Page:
I usually don’t write blogs based on political commentaries I read in the newspaper. But this time is an exception. In the January 8, 2024 edition of our local daily, The Boulder [Colorado] Camera, Fareed Zakaria had an opinion piece called “Americans Are Far Too Pessimistic about the Future of the Country.” Now I’ll admit out front that I’m a Fareed Zakaria fan, and not just because he is a fellow Yalie, although that helps. The truth is, he both thinks and writes like a highly successful graduate of an Ivy League school. Not only that, but he does something less and less the rule in the public writings of our opinion-makers: He cites data. His point is that American is doing really well in the world today, economically and in the opinion of other nations. Some examples: (1) Our economy grew by 5.2% in the third quarter of 2023, and the World Bank expects an overall 2023 growth rate to come in at 2.1%, which Fareed says is “substantially better” than “other advanced Western economies.” (2) Not only that, but real wages are up for American workers, and manufacturing jobs are exploding. (3) Fareed then cites the Financial Times to the effect that the U.S. has been outperforming Britain and the euro zone for 20 years in per-capita income growth. (4) Our technology sector, he continues, “dominates the world in a way that no other country ever has.” (5) According to a Pew Research Center survey, whom he cites, 22 of 24 countries have a (much) more favorable impression of the U.S. versus China in terms of contributing to international peace and stability...
He concludes by quoting a recent reference Republican Presidential contender Nikki Haley made about the good old days when she was young and “how simple life was, how easy it felt.” Okay, Fareed responds. Let’s go back 50 years in our country’s history and check. He names such then-current issues as the lost Vietnamese War, political troubles in Europe and Israel, OPEC’s oil embargo and the resulting Stagflation, race riots in our cities, Watergate, and the first and only resignation in August 1974 of a U.S. President. “Ah yes, the good old days, when life was simpler” is Fareed’s sarcastic conclusion.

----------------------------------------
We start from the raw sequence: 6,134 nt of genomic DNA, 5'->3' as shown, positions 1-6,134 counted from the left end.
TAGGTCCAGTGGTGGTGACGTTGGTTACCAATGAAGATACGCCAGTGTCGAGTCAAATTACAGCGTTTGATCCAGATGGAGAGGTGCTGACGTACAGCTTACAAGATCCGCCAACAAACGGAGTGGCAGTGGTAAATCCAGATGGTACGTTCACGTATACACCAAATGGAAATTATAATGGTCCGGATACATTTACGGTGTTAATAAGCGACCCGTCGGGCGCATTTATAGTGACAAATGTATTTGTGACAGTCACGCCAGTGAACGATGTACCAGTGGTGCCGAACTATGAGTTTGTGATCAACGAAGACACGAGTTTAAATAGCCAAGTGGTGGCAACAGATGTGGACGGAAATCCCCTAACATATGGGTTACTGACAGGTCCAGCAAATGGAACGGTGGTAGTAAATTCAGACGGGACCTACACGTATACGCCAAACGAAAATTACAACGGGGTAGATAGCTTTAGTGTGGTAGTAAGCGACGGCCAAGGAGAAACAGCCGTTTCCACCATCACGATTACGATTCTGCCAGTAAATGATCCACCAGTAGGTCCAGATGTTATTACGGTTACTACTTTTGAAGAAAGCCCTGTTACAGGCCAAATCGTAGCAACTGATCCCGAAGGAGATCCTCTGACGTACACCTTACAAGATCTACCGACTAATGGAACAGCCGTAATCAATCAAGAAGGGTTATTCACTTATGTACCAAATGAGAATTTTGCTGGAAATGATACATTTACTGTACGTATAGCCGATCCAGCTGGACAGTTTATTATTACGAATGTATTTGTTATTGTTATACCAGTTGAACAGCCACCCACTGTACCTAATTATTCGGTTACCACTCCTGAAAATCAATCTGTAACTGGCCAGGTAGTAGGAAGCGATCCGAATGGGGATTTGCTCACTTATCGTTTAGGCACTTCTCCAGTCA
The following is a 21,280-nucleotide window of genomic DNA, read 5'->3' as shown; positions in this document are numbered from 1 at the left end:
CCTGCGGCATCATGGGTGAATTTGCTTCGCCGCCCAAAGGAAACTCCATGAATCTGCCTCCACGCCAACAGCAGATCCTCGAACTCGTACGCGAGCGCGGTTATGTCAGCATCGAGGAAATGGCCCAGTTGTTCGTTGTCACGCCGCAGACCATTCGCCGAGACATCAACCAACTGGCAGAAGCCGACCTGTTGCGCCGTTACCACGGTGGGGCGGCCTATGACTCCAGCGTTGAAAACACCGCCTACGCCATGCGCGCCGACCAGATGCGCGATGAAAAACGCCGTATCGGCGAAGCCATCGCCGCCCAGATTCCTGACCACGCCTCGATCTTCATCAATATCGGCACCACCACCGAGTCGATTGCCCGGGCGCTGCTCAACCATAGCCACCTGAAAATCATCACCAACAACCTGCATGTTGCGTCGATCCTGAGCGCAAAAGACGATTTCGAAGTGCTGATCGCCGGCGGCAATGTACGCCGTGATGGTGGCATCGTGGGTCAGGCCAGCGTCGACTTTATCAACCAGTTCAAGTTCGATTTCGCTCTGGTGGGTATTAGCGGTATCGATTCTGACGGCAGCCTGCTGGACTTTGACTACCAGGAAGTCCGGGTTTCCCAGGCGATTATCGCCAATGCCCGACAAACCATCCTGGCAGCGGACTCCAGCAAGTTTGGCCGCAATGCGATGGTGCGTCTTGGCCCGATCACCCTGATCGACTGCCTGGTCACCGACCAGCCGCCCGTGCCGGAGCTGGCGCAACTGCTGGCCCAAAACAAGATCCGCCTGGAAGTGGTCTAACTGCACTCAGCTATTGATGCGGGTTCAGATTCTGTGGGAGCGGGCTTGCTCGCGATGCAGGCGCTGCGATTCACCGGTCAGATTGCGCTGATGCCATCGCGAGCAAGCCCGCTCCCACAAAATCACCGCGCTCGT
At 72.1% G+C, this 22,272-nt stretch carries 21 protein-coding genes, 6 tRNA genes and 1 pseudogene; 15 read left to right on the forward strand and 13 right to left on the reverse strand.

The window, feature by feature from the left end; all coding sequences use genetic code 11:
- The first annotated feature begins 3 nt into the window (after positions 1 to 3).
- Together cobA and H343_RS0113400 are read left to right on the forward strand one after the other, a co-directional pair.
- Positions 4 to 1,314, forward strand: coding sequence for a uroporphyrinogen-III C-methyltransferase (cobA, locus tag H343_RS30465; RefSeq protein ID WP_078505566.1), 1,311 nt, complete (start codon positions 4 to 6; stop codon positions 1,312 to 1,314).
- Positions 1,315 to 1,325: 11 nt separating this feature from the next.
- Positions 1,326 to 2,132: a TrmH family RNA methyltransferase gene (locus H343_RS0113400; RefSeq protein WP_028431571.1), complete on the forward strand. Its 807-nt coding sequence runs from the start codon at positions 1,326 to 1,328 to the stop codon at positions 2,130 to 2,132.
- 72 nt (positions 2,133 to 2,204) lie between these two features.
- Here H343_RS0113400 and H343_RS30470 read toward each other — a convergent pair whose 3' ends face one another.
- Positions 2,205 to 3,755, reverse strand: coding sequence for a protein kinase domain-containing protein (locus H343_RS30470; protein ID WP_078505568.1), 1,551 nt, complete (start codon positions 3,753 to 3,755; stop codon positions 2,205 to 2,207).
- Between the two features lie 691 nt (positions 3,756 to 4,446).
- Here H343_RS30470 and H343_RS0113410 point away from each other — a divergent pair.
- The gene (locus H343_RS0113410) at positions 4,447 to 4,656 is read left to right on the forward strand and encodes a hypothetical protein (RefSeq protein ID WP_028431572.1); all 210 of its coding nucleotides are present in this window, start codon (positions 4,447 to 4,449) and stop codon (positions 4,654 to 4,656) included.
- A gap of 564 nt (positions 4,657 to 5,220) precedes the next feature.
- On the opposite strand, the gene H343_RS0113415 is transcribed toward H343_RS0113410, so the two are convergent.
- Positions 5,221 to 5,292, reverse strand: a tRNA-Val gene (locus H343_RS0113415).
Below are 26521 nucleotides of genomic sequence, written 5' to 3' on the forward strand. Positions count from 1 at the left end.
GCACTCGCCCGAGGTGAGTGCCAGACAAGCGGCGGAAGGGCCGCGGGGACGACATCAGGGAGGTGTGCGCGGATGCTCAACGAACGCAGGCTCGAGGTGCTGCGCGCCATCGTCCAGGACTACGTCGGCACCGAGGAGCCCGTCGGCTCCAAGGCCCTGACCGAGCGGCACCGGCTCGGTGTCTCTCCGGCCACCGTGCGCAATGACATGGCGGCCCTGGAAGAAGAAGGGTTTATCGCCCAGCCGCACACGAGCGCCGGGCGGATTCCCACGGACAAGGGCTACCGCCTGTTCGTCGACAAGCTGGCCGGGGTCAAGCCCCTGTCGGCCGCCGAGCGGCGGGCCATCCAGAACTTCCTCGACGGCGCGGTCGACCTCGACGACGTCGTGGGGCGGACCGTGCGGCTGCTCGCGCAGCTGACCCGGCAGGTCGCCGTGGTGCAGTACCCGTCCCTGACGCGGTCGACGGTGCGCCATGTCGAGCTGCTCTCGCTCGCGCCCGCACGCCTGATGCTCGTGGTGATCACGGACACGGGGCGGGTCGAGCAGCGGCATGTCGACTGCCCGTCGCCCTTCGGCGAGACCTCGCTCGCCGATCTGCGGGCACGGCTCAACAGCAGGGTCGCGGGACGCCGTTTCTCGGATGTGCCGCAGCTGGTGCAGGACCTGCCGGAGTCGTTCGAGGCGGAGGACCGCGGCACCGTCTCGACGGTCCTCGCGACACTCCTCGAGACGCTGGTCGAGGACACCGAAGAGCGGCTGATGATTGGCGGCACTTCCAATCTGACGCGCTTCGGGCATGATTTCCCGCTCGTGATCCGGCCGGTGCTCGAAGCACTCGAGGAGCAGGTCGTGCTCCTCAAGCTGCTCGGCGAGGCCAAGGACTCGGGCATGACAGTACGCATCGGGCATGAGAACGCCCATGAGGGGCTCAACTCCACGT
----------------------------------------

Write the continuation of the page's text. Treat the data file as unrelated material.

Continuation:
There is of course nothing new about the out party painting the current national situation under the leadership of their rival party as going to hell in a handbasket. From there they assert how if only they are returned to office, they will turn things around and make our country great again. By contrast, Fareed argues that, despite public dissatisfaction with the state of affairs in the U.S. today, the reality is just the opposite. The country is in a good way and getting better on a whole variety of indices. In effect, he argues that we as a nation have always had difficulties, both domestically and internationally, but have somehow inevitably managed to live through them and do well. As the refrain of a 1,000+-year-old Anglo-Saxon poem puts it, “That passed over and so will this.” In short, forget about MAGA. The more accurate slogan for our country today might be KAPA, “Keep America Great Again,” which sounds a bit like the last word in the name of the society that honors America’s best and brightest college graduates: Phi Beta Kappa.